Meet the former US Army flight nurses whom I interviewed for
Beyond the Call of Duty: Army Flight Nursing in World War II.
In 1986 as part of my research about flight nurse history and coping with war, I was privileged to interview 25 former US Army nurses about events of their flight nurse duty in World War II. Most of them are now deceased, but their stories live on in Beyond the Call of Duty: Army Flight Nursing in World War II.
The journal I kept of my time with each of them in 1986 when writing my dissertation offers a brief personal glimpse of these remarkable women. I am sharing edited versions of these journals, in the order in which the interviews took place. The actual interviews are in separate documents.
Hilda Halverson Chamberlain
826 MAES Pacific
21 June 1986
I met with Hilda in her home in Spokane, Washington. For the first leg of my journey, from San Jose to Seattle, I was booked in First Class, and what a luxury awaited me! I was impressed not only with Alaska Airlines but with the state of Washington—“God’s Country” is a phrase that comes to mind. Again, a rental car awaited me, and what a pleasure it was to drive the brand new silver Mustang.
Hilda lives in an area of the city with hills, trees, and old homes. She was waiting on her porch when I arrived and invited me in warmly. I knew that she had had cataract surgery earlier that week, and I was concerned that it might not be a good time for me to visit, but she had assured me that she would be fine. Other than a patch over her eye, she showed no ill effects from the surgery.
After talking casually, I explained how the interview would progress. She got us each something to drink, and we sat at her dining table for the interview. Hilda did not have a lot to say, but she shared the experiences she had remembered with an enthusiasm that made the interview an easy one to conduct. She enjoyed the chance to reminisce, since she said that she hadn’t thought about or been asked about her wartime experiences in a long time.
Hilda remembered irregular flying hours — leaving in the middle of the night and flying 16 or 18 hours, deadheading to a location to pick up patients for air evacuation, and flying them to their destination. Sometimes the flight nurses had only an hour or two on the ground before catching the next flight; mostly, though, they remained overnight away from their home station before catching the next flight back. She learned to sleep “real good” on the floor of a plane when deadheading without patients. Hilda recalled feeling tired most of the time, in part because the flight nurses were on alert to go at a moment’s notice, and in part because she always was thinking what she could “do for the next person.”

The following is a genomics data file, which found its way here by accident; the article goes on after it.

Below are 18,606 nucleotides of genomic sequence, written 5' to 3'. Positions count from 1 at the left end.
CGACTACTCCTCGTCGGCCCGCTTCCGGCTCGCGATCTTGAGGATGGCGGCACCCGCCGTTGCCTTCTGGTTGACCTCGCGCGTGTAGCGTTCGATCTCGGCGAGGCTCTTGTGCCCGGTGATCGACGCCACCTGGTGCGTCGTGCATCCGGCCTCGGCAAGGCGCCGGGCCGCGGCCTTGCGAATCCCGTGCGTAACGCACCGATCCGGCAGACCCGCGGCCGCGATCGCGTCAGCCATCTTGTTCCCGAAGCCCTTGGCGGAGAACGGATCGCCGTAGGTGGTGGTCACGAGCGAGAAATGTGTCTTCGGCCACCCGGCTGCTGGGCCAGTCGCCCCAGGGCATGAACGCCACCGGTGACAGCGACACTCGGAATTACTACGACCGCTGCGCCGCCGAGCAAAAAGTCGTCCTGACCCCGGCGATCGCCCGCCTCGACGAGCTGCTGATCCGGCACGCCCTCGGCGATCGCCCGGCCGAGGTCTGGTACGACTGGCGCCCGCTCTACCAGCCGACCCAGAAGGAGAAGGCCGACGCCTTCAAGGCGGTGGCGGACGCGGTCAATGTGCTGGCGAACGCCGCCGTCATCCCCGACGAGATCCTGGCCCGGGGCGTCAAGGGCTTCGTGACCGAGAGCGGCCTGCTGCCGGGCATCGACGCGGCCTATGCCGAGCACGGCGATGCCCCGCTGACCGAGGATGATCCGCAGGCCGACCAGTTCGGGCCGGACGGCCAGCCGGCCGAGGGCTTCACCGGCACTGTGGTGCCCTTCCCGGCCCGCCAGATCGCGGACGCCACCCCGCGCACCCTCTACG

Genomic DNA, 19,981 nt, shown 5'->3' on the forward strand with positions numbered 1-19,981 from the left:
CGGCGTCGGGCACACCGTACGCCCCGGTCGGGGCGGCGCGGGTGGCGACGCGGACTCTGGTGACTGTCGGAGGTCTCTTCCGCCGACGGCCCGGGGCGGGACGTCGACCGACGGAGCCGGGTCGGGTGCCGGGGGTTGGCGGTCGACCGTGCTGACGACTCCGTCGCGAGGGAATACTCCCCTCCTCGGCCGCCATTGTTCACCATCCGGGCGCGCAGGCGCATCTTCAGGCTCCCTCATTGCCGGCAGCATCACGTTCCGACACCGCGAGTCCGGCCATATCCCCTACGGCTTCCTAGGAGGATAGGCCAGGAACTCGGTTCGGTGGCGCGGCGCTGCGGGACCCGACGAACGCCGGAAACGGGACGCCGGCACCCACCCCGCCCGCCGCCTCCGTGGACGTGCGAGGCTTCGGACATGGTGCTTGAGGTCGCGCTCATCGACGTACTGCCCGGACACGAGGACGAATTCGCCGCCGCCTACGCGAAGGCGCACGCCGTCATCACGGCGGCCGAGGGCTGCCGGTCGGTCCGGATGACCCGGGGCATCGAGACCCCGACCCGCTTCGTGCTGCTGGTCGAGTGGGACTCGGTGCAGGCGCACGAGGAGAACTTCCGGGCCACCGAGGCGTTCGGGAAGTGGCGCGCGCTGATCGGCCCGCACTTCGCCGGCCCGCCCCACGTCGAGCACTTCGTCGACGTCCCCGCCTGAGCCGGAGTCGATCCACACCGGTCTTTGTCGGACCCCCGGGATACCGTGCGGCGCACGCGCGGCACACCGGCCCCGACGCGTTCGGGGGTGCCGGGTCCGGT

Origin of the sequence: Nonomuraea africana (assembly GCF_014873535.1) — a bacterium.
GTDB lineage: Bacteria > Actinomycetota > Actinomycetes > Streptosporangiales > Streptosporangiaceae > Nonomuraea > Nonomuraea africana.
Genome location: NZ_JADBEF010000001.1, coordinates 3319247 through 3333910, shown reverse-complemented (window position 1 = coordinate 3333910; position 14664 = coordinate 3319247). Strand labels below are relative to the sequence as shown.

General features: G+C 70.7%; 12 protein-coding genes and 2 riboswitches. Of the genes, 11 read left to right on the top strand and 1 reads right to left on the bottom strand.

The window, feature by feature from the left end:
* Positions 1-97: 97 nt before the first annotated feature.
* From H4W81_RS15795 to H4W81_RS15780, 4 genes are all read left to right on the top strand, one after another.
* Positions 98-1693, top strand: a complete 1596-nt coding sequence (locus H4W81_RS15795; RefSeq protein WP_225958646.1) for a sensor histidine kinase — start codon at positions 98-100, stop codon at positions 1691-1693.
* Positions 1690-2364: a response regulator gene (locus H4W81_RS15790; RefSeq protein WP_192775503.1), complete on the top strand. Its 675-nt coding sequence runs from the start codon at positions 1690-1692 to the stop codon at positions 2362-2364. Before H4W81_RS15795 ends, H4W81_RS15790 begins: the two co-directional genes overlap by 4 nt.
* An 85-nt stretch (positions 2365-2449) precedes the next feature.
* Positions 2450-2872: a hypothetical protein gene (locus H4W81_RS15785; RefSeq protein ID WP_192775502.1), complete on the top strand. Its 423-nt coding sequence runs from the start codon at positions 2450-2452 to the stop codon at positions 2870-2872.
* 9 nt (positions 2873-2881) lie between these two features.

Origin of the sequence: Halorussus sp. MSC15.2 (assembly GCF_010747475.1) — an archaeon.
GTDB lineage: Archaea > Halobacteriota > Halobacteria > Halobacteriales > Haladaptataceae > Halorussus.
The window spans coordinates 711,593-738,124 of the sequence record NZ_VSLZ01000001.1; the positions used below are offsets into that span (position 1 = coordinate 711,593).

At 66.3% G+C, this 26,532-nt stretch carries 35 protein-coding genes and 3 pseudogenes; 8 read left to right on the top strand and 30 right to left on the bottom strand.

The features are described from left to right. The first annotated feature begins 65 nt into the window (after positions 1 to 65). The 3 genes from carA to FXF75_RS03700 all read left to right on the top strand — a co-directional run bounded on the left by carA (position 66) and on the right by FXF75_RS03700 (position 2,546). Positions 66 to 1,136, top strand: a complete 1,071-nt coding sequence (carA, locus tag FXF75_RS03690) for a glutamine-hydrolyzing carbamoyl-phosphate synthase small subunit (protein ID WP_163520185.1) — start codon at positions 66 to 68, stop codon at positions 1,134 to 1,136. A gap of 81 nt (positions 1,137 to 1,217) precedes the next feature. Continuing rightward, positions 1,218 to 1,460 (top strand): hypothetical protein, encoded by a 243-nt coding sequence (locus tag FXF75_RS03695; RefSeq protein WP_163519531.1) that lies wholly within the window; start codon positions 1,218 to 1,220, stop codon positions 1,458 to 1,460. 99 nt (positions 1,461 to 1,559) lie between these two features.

Packages from home were always a welcome treat when overseas, but a Christmas box that arrived in July was a huge disappointment. Hilda’s sisters had sent her a cake and some cookies, but the thick icing turned out to be mildew. She had promised to treat her flying colleagues, but they had to make do with some canned meat the sisters had enclosed, not with sweets.
I was conscious of the time, because I didn’t want to tire Hilda out, especially since she’d had the surgery on her eye earlier in the week. When it seemed that Hilda had no more experiences ready to share, and that my questioning was not bringing out much additional information, I chose to end the interview.
Hilda told me about a friend of hers in Spokane who was also a World War II flight nurse. Hilda had mentioned my coming to this friend, and, according to Hilda, the friend wanted to talk with me. Hilda got directions on how to get to the friend’s house and then sent me on my way so that I would have the opportunity to talk with her friend that evening while I was still in Spokane. I didn’t know if another interview would actually materialize. This situation of the informant knowing someone else who she thought wanted to be interviewed and setting me up to interview this person had been tried once before but didn’t work—the first time, the woman denied ever having said she would like to be interviewed. But partly to please Hilda, and partly because I’ve not yet turned down the chance to get an additional interview, I wound up my visit with Hilda to pursue yet another interview in the city.
One of Hilda’s stories: Hilda remembers flying with patients on board from Leyte in the Philippines to Saipan where the Japanese had just raided the airfield. It had been raining, and the Hilda and her enlisted technician off-loaded the patients as quickly as possible. She continues, “And then I heard somebody say, ‘Where’s the nurse? Is the nurse all right?’” She was down in the mud trying to cover a young soldier’s head wound, because she didn’t want it to get dirty. She laughs about the teasing she got afterward when they said, “Oh, we’d have never found you!”
Hilda died in 1993.